eading Performance Nutritionist, James Collins, helps decipher the latest research to help you optimise your training diet, in this case focussing on the importance of balance between energy intake and energy output.
It is widely acknowledged that insufficient energy (calorie) intake during periods of intense training can compromise the immune system and consequently increase susceptibility to infection. Professor Neil Walsh and colleagues at Bangor University and the Ministry of Defence (UK) have recently investigated the effect of insufficient energy intake on immune function, during an 8-week arduous training programme.
The results from the study provide further support for the importance of energy intake during heavy training blocks to preserve immune function and also highlight the benefits of supplementing the habitual diet with energy-dense foods during heavy training.
A higher dietary energy intake (habitual diet + dietary supplementation) was shown to prevent a decrease in immune function, measured by circulating total leucocytes, lymphocytes and monocytes and increased saliva SIgA output, during the 8 weeks of training.
The group that consumed the nutritional supplement in addition to a habitual diet lost less body weight than the group that only consumed a habitual diet.
Thirty male soldiers took part in this study, which involved 8 weeks of arduous military training. Fifteen men were asked to follow a habitual diet providing a daily energy intake of ~14 MJ for weeks 0-6 and ~17.7MJ for weeks 7-8.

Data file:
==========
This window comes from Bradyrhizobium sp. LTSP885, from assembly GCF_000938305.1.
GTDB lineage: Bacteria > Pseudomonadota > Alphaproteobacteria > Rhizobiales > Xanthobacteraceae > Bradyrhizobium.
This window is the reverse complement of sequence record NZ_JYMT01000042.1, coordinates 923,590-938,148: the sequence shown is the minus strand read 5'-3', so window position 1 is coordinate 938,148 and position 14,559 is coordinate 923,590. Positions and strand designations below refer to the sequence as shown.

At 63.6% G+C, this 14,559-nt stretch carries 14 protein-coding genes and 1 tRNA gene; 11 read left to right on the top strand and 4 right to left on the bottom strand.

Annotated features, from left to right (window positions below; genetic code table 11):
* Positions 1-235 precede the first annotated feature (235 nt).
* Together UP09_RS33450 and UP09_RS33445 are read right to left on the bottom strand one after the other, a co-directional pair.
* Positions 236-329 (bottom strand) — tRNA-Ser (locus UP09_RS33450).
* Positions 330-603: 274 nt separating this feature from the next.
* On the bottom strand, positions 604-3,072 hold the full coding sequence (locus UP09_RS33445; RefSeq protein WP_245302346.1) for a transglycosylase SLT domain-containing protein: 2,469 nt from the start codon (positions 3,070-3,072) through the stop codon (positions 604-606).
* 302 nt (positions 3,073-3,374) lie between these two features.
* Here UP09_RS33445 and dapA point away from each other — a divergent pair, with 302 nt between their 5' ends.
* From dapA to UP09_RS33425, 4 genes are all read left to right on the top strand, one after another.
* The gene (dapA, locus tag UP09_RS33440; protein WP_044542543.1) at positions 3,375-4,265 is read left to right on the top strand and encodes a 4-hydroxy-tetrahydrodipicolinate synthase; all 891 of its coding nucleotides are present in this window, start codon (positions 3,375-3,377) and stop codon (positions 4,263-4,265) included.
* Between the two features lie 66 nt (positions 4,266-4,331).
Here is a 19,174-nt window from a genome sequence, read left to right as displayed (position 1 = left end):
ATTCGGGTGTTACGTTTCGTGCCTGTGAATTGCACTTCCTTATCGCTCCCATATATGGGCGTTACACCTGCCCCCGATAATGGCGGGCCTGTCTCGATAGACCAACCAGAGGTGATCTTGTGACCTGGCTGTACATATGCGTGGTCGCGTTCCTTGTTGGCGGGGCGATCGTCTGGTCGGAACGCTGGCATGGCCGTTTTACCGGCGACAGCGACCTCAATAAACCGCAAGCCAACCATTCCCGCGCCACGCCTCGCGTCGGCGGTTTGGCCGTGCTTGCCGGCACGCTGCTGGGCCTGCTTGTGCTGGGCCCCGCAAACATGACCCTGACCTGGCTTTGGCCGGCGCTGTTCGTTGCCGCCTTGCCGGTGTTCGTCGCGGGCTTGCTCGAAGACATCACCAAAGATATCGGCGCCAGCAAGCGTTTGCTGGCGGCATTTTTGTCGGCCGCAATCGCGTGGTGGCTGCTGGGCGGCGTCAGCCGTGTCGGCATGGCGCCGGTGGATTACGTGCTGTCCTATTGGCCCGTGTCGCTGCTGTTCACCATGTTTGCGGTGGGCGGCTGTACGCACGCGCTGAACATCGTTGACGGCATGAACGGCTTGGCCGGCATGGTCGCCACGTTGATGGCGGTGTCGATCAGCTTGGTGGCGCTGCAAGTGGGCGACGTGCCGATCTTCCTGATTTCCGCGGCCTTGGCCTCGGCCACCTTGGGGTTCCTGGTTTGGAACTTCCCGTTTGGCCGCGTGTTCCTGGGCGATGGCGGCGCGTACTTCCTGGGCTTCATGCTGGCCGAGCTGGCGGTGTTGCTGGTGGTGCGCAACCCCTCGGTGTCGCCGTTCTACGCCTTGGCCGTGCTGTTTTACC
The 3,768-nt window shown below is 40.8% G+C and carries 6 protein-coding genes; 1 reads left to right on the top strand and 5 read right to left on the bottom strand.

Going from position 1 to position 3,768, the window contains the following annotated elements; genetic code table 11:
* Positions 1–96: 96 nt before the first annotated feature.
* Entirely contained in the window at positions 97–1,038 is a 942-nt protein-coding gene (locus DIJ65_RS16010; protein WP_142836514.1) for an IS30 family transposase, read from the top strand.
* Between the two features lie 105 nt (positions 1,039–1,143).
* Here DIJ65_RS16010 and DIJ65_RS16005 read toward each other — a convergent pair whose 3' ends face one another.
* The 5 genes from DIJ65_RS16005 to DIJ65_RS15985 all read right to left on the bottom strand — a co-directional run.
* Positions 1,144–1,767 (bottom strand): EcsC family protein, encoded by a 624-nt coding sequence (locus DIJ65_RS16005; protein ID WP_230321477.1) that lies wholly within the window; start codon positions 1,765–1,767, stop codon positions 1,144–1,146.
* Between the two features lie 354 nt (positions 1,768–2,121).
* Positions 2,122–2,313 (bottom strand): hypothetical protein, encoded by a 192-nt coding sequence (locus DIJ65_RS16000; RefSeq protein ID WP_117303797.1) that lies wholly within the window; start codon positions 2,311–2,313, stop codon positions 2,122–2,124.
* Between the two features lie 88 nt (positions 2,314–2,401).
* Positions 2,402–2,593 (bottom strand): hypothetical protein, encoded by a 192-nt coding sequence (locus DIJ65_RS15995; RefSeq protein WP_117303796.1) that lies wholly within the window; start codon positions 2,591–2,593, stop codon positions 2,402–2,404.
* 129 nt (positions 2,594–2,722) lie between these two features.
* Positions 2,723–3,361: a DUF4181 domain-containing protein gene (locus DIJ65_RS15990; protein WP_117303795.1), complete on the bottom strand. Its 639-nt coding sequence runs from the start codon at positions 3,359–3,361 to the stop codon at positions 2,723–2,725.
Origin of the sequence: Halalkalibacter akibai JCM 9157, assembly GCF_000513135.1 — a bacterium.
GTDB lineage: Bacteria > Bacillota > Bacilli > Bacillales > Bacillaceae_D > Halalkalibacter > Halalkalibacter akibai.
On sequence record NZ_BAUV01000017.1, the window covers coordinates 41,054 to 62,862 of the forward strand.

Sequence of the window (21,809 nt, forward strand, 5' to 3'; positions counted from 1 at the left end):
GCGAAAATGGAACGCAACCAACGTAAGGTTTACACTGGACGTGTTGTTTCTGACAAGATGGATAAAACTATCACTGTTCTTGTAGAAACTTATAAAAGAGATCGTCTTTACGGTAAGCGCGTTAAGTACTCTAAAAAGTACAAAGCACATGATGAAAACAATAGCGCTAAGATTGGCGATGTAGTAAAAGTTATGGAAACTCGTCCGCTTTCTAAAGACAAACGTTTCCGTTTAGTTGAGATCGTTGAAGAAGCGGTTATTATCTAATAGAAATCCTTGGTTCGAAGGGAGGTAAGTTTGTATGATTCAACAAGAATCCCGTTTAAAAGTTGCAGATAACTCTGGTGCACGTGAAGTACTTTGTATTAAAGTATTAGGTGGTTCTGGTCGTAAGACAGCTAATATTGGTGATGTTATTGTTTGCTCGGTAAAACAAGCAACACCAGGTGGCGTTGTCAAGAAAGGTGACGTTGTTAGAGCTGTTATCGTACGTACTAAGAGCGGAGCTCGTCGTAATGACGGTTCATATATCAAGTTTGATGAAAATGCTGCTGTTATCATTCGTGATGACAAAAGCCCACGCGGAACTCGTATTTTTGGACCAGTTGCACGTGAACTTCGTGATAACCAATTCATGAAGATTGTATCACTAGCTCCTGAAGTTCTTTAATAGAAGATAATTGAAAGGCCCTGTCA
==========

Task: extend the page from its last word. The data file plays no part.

The other fifteen men were asked to follow the same habitual diet plus an additional daily supplement. This equated to a daily energy intake of ~19.7MJ and ~21.3MJ for weeks 0-6 and 7-8 respectively. Both the habitual diet and the nutritional supplement provided macronutrients in a ratio of ~45% carbohydrate, ~40% fat and ~15% protein. Blood and saliva samples were taken at weeks 0, 6 and 8, and were analysed for various immune indices. Body composition was assessed at 0 and 8 weeks.
Take home message
Insufficient energy intake during intensive periods of training and competition will reduce body weight, but may also impair exercise performance and immune function.
Performers should carefully plan when to reduce body fat, to avoid placing excess physiological strain on the body, increasing infection risk. Energy-dense sports foods and supplements, such as sports drinks, recovery drinks, and meal replacements, can provide a convenient way to meet increased energy needs at this time.
Diment BC, Fortes MB, Greeves JP, Casey A, Costa RJS, Walters R, Walsh NP (2012) Effect of daily mixed nutritional supplementation on immune indices in soldiers undertaking an 8-week arduous training programme. European Journal of Applied Physiology. 112:1411–1418
James Collins is acknowledged as a leading expert in Sport & Exercise Nutrition. He is Head Nutritionist for Arsenal Football Club, and was also heavily involved in advising Team GB Olympic teams and individuals in the run up to the London 2012 Olympic Games, and now towards Rio 2016.
James regularly collaborates with television, such as BBC on factual documentaries and provides expert comment to CNN and Sky on topical issues. James sits on The Royal Society of Medicines ‘Food and Health’ Council, is a member of the international group PINES (Professionals in Nutrition for Exercise and Sport) and is a Registered Nutritionist.
His Harley Street clinic works with different celebrities from performance industries, focussing on Weight & Metabolism and Performance. James’ unique position allows him to maintain close industry links within Europe and the USA.